He learnt the Buddhist and Jain religious works to better argue the case for Christianity in a cultural context. Carey's involvement is not recorded in his very detailed records and he reports only learning to read Sanskrit in and only completed a grammar in , the same year he translated part of The Bible from Joshua to Job , a massive task.
However, a few British magistrates and collectors began to suspect and its usage as well as the reliance on pandits as sources of Hindu Law was quickly deprecated. Vidyavagish had a brief falling out with Carey and separated from the group, but maintained ties to Ram Mohan Roy. Ram Mohan also continued his vocation as pandit in the English courts and started to make a living for himself.
He began learning Greek and Latin. William Carey had by this time settled at Serampore and the old trio renewed their profitable association. William Carey was also aligned now with the English Company, then head-quartered at Fort William, and his religious and political ambitions were increasingly intertwined. Bengali had not yet become the language of intellectual discourse.
The importance of Tuhfatul Muwahhidin lies only in its being the first known theological statement of one who achieved later fame and notoriety as a vendantin. On its own, it is unremarkable, perhaps of interest only to a social historian because of its amateurish eclecticism. Raja Ram Mohan Roy did not know the Upanishad at this stage in his intellectual development. Ram Mohan Roy was one of the first to try to estimate how much money was being taken out of India and to where it was disappearing.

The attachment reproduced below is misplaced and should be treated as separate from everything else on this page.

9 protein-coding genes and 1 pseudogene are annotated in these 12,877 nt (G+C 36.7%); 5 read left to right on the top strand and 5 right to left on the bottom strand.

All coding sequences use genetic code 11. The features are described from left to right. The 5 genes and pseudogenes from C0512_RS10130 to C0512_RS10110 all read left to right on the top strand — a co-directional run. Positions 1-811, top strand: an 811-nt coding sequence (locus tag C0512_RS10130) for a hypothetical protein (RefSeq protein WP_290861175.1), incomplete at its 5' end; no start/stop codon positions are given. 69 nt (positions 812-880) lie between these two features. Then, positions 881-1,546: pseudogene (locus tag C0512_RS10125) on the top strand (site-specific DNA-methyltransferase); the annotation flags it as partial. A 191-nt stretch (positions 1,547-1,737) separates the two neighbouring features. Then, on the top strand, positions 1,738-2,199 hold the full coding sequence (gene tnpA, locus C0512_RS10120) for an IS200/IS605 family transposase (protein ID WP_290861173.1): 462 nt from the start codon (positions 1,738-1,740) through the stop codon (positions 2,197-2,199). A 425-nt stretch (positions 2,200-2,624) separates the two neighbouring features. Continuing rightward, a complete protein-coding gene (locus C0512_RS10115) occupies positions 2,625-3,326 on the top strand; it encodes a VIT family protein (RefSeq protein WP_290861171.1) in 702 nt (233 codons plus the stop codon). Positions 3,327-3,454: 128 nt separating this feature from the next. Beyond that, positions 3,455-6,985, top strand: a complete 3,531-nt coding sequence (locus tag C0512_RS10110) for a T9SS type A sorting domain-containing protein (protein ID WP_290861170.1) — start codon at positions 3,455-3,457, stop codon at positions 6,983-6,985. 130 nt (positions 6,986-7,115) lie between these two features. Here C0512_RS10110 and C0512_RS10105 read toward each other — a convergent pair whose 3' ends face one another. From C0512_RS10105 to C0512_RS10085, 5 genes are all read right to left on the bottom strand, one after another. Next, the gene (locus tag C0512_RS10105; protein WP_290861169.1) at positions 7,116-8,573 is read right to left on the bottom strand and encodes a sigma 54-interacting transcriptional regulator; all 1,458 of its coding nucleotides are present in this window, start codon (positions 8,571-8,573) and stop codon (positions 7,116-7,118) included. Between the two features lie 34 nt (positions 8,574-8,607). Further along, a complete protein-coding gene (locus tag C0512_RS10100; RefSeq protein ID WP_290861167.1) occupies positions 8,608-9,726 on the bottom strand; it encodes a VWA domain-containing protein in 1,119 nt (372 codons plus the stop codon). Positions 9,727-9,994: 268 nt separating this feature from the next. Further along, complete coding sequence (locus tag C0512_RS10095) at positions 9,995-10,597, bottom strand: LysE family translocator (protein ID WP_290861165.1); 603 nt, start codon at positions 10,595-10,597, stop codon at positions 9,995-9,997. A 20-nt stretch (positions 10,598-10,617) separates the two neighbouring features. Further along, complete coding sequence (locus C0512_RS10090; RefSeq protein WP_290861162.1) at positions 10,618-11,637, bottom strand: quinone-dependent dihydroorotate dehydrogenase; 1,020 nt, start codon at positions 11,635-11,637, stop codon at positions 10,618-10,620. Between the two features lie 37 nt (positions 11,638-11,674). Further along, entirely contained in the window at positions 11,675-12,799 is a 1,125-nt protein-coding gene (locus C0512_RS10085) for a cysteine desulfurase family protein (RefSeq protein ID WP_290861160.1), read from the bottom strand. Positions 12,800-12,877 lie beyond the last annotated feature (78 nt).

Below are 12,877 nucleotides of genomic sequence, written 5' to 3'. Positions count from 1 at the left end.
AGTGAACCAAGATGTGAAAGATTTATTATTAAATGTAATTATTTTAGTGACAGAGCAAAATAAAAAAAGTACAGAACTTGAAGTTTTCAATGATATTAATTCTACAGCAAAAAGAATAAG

He estimated that around one-half of all total revenue collected in India was sent out to England, leaving India, with a considerably larger population, to use the remaining money to maintain social well-being.Get real-time alerts and all the news on your phone with the all-new India Today app. He also set up the Vedanta College, offering courses as a synthesis of Western and Indian learning. He made every possible effort to make his motherland a better place for the future generations to come.
He read Upanishads, Vedas and the Quran and translated a lot of the scriptures into English. He was also truly modern with a scientific bent of mind. Raja Ram Mohan Roy knew well that Indian society in general and the Hindu society in particular suffered from many social and religious evils and superstitions mainly becomes of lack of education and rational thinking.
It not only discarded meaningless rites and rituals but also forbade idol-worship. His most popular journal was the Sambad Kaumudi.
Religious reforms[ edit ] Ram Mohan Roy on a stamp of India The religious reforms of Roy contained in some beliefs of the Brahmo Samaj expounded by Rajnarayan Basu  are: Brahmo Samaj believe that the most fundamental doctrines of Brahmoism are at the basis of every religion followed by a man. Kulinism was a synonym for polygamy and the dowry system, both of which Rammohan campaigned against. He also set up the Vedanta College, offering courses as a synthesis of Western and Indian learning.